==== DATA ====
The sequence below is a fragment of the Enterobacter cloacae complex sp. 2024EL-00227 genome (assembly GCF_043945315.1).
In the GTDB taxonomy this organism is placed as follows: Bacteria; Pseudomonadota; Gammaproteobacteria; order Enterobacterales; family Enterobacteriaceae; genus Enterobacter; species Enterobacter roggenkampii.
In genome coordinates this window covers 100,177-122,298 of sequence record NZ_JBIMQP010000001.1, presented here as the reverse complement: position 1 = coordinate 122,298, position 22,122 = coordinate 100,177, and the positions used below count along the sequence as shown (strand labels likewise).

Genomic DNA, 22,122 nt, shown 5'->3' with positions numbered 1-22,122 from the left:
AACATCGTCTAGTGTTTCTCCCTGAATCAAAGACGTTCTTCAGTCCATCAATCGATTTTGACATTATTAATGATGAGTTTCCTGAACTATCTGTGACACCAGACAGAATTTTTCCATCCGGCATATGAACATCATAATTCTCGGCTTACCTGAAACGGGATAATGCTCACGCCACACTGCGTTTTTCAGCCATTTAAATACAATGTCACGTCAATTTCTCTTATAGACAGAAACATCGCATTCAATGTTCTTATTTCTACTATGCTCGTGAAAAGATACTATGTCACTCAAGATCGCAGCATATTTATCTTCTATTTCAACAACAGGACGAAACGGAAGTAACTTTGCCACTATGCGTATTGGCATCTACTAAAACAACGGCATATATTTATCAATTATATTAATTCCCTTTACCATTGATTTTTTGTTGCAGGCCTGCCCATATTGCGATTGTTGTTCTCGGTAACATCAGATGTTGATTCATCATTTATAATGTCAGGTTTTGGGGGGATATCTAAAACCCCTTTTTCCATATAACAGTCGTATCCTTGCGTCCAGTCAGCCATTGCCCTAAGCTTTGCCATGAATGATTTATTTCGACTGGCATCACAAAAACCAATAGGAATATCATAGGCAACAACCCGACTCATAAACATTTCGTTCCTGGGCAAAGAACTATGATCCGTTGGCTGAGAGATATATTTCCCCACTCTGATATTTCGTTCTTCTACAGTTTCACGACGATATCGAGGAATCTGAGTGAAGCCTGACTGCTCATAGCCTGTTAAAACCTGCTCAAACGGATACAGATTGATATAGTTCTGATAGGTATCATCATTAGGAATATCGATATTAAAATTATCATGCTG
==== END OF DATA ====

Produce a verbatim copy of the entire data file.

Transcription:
The sequence below is a fragment of the Enterobacter cloacae complex sp. 2024EL-00227 genome (assembly GCF_043945315.1).
In the GTDB taxonomy this organism is placed as follows: Bacteria; Pseudomonadota; Gammaproteobacteria; order Enterobacterales; family Enterobacteriaceae; genus Enterobacter; species Enterobacter roggenkampii.
In genome coordinates this window covers 100,177-122,298 of sequence record NZ_JBIMQP010000001.1, presented here as the reverse complement: position 1 = coordinate 122,298, position 22,122 = coordinate 100,177, and the positions used below count along the sequence as shown (strand labels likewise).

Genomic DNA, 22,122 nt, shown 5'->3' with positions numbered 1-22,122 from the left:
AACATCGTCTAGTGTTTCTCCCTGAATCAAAGACGTTCTTCAGTCCATCAATCGATTTTGACATTATTAATGATGAGTTTCCTGAACTATCTGTGACACCAGACAGAATTTTTCCATCCGGCATATGAACATCATAATTCTCGGCTTACCTGAAACGGGATAATGCTCACGCCACACTGCGTTTTTCAGCCATTTAAATACAATGTCACGTCAATTTCTCTTATAGACAGAAACATCGCATTCAATGTTCTTATTTCTACTATGCTCGTGAAAAGATACTATGTCACTCAAGATCGCAGCATATTTATCTTCTATTTCAACAACAGGACGAAACGGAAGTAACTTTGCCACTATGCGTATTGGCATCTACTAAAACAACGGCATATATTTATCAATTATATTAATTCCCTTTACCATTGATTTTTTGTTGCAGGCCTGCCCATATTGCGATTGTTGTTCTCGGTAACATCAGATGTTGATTCATCATTTATAATGTCAGGTTTTGGGGGGATATCTAAAACCCCTTTTTCCATATAACAGTCGTATCCTTGCGTCCAGTCAGCCATTGCCCTAAGCTTTGCCATGAATGATTTATTTCGACTGGCATCACAAAAACCAATAGGAATATCATAGGCAACAACCCGACTCATAAACATTTCGTTCCTGGGCAAAGAACTATGATCCGTTGGCTGAGAGATATATTTCCCCACTCTGATATTTCGTTCTTCTACAGTTTCACGACGATATCGAGGAATCTGAGTGAAGCCTGACTGCTCATAGCCTGTTAAAACCTGCTCAAACGGATACAGATTGATATAGTTCTGATAGGTATCATCATTAGGAATATCGATATTAAAATTATCATGCTG